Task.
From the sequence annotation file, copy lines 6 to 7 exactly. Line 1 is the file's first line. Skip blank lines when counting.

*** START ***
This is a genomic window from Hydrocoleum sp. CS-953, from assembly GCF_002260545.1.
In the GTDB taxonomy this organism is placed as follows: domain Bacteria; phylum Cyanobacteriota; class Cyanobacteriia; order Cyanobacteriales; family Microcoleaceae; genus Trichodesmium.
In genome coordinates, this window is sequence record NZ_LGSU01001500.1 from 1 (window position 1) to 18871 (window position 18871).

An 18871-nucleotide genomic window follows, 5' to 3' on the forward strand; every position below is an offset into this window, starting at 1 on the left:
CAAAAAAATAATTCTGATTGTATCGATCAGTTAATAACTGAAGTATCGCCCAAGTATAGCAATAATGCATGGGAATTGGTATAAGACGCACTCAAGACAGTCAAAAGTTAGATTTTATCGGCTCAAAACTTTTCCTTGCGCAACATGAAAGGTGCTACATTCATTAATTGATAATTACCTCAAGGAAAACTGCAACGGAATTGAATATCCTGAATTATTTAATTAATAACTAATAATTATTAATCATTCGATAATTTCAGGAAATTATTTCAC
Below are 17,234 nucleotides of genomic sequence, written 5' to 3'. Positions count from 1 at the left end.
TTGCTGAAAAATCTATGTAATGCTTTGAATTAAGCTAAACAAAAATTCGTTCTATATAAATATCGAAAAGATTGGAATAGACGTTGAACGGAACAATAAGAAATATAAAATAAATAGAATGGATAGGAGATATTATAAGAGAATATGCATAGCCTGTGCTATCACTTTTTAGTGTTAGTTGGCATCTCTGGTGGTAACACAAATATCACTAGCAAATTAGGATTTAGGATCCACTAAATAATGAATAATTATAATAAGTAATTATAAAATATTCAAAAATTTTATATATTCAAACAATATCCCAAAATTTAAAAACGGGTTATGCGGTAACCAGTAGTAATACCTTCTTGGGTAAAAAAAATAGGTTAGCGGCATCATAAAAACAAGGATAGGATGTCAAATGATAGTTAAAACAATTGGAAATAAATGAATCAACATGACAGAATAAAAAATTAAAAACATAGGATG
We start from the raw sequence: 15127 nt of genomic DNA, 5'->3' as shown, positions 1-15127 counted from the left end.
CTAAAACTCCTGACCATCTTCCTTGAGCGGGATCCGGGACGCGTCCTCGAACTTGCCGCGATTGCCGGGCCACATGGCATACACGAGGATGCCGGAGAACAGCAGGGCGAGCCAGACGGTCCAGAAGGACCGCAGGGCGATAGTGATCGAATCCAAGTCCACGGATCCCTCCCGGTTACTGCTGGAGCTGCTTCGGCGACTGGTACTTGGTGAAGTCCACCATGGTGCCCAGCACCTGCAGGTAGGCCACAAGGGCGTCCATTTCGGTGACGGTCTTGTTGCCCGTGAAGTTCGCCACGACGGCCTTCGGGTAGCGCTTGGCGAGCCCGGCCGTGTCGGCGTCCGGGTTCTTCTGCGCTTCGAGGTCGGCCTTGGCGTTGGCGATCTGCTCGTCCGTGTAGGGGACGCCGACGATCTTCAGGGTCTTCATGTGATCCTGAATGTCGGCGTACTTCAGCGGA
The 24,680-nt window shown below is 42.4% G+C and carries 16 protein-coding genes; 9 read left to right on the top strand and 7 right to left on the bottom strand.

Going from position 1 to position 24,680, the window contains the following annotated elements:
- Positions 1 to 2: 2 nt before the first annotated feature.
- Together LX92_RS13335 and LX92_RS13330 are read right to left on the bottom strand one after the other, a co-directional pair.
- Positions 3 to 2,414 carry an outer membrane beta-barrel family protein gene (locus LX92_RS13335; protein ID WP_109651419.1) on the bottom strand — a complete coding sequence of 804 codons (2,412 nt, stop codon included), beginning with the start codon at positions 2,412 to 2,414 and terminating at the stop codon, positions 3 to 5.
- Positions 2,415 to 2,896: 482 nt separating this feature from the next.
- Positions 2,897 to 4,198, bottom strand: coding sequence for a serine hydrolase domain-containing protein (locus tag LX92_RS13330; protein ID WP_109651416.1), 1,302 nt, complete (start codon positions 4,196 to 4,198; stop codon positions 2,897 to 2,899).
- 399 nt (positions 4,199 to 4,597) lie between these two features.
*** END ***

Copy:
Below are 17,234 nucleotides of genomic sequence, written 5' to 3'. Positions count from 1 at the left end.
TTGCTGAAAAATCTATGTAATGCTTTGAATTAAGCTAAACAAAAATTCGTTCTATATAAATATCGAAAAGATTGGAATAGACGTTGAACGGAACAATAAGAAATATAAAATAAATAGAATGGATAGGAGATATTATAAGAGAATATGCATAGCCTGTGCTATCACTTTTTAGTGTTAGTTGGCATCTCTGGTGGTAACACAAATATCACTAGCAAATTAGGATTTAGGATCCACTAAATAATGAATAATTATAATAAGTAATTATAAAATATTCAAAAATTTTATATATTCAAACAATATCCCAAAATTTAAAAACGGGTTATGCGGTAACCAGTAGTAATACCTTCTTGGGTAAAAAAAATAGGTTAGCGGCATCATAAAAACAAGGATAGGATGTCAAATGATAGTTAAAACAATTGGAAATAAATGAATCAACATGACAGAATAAAAAATTAAAAACATAGGATG